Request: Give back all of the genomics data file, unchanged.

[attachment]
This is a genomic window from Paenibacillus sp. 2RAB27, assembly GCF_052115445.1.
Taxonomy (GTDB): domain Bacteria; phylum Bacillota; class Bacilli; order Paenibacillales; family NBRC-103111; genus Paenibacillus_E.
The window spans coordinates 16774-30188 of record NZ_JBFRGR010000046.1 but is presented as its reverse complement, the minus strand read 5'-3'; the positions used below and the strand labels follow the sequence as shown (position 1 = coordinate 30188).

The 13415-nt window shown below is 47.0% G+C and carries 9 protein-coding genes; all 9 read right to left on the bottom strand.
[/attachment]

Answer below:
This is a genomic window from Paenibacillus sp. 2RAB27, assembly GCF_052115445.1.
Taxonomy (GTDB): domain Bacteria; phylum Bacillota; class Bacilli; order Paenibacillales; family NBRC-103111; genus Paenibacillus_E.
The window spans coordinates 16774-30188 of record NZ_JBFRGR010000046.1 but is presented as its reverse complement, the minus strand read 5'-3'; the positions used below and the strand labels follow the sequence as shown (position 1 = coordinate 30188).

The 13415-nt window shown below is 47.0% G+C and carries 9 protein-coding genes; all 9 read right to left on the bottom strand.